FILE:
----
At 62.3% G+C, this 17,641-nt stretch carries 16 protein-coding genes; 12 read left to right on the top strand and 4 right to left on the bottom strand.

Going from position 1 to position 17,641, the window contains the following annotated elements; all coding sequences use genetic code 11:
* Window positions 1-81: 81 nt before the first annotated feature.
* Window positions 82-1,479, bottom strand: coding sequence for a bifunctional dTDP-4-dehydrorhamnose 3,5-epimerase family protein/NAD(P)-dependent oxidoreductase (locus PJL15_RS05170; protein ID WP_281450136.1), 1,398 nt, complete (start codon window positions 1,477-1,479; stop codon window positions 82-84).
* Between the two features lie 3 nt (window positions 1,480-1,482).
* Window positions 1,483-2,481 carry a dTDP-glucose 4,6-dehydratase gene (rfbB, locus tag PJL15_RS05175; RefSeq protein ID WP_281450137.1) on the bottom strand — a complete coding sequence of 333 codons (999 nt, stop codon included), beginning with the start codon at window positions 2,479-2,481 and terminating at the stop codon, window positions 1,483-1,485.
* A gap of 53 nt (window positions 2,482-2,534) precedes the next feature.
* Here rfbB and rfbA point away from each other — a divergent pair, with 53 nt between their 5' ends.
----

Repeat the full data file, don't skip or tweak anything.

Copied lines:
At 62.3% G+C, this 17,641-nt stretch carries 16 protein-coding genes; 12 read left to right on the top strand and 4 right to left on the bottom strand.

Going from position 1 to position 17,641, the window contains the following annotated elements; all coding sequences use genetic code 11:
* Window positions 1-81: 81 nt before the first annotated feature.
* Window positions 82-1,479, bottom strand: coding sequence for a bifunctional dTDP-4-dehydrorhamnose 3,5-epimerase family protein/NAD(P)-dependent oxidoreductase (locus PJL15_RS05170; protein ID WP_281450136.1), 1,398 nt, complete (start codon window positions 1,477-1,479; stop codon window positions 82-84).
* Between the two features lie 3 nt (window positions 1,480-1,482).
* Window positions 1,483-2,481 carry a dTDP-glucose 4,6-dehydratase gene (rfbB, locus tag PJL15_RS05175; RefSeq protein ID WP_281450137.1) on the bottom strand — a complete coding sequence of 333 codons (999 nt, stop codon included), beginning with the start codon at window positions 2,479-2,481 and terminating at the stop codon, window positions 1,483-1,485.
* A gap of 53 nt (window positions 2,482-2,534) precedes the next feature.
* Here rfbB and rfbA point away from each other — a divergent pair, with 53 nt between their 5' ends.